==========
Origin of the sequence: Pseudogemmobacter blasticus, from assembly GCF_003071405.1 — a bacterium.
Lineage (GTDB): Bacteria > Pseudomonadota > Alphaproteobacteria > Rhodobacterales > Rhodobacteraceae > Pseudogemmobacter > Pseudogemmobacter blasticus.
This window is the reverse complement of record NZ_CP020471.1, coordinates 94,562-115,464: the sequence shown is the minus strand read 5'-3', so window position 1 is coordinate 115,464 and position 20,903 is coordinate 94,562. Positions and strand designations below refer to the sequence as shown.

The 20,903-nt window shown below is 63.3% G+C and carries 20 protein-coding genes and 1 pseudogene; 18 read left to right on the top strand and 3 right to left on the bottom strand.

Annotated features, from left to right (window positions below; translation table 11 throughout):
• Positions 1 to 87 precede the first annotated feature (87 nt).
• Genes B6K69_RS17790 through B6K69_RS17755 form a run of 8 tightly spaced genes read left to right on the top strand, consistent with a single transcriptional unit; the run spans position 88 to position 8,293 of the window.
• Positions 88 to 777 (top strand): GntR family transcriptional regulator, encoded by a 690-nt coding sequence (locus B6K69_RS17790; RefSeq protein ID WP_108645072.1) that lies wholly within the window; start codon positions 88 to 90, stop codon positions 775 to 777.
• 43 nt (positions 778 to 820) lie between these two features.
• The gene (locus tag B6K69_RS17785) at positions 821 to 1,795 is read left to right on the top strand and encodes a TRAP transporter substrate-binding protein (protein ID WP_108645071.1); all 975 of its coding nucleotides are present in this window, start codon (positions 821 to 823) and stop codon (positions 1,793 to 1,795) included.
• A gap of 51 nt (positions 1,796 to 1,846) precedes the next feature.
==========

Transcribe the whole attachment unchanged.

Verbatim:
Origin of the sequence: Pseudogemmobacter blasticus, from assembly GCF_003071405.1 — a bacterium.
Lineage (GTDB): Bacteria > Pseudomonadota > Alphaproteobacteria > Rhodobacterales > Rhodobacteraceae > Pseudogemmobacter > Pseudogemmobacter blasticus.
This window is the reverse complement of record NZ_CP020471.1, coordinates 94,562-115,464: the sequence shown is the minus strand read 5'-3', so window position 1 is coordinate 115,464 and position 20,903 is coordinate 94,562. Positions and strand designations below refer to the sequence as shown.

The 20,903-nt window shown below is 63.3% G+C and carries 20 protein-coding genes and 1 pseudogene; 18 read left to right on the top strand and 3 right to left on the bottom strand.

Annotated features, from left to right (window positions below; translation table 11 throughout):
• Positions 1 to 87 precede the first annotated feature (87 nt).
• Genes B6K69_RS17790 through B6K69_RS17755 form a run of 8 tightly spaced genes read left to right on the top strand, consistent with a single transcriptional unit; the run spans position 88 to position 8,293 of the window.
• Positions 88 to 777 (top strand): GntR family transcriptional regulator, encoded by a 690-nt coding sequence (locus B6K69_RS17790; RefSeq protein ID WP_108645072.1) that lies wholly within the window; start codon positions 88 to 90, stop codon positions 775 to 777.
• 43 nt (positions 778 to 820) lie between these two features.
• The gene (locus tag B6K69_RS17785) at positions 821 to 1,795 is read left to right on the top strand and encodes a TRAP transporter substrate-binding protein (protein ID WP_108645071.1); all 975 of its coding nucleotides are present in this window, start codon (positions 821 to 823) and stop codon (positions 1,793 to 1,795) included.
• A gap of 51 nt (positions 1,796 to 1,846) precedes the next feature.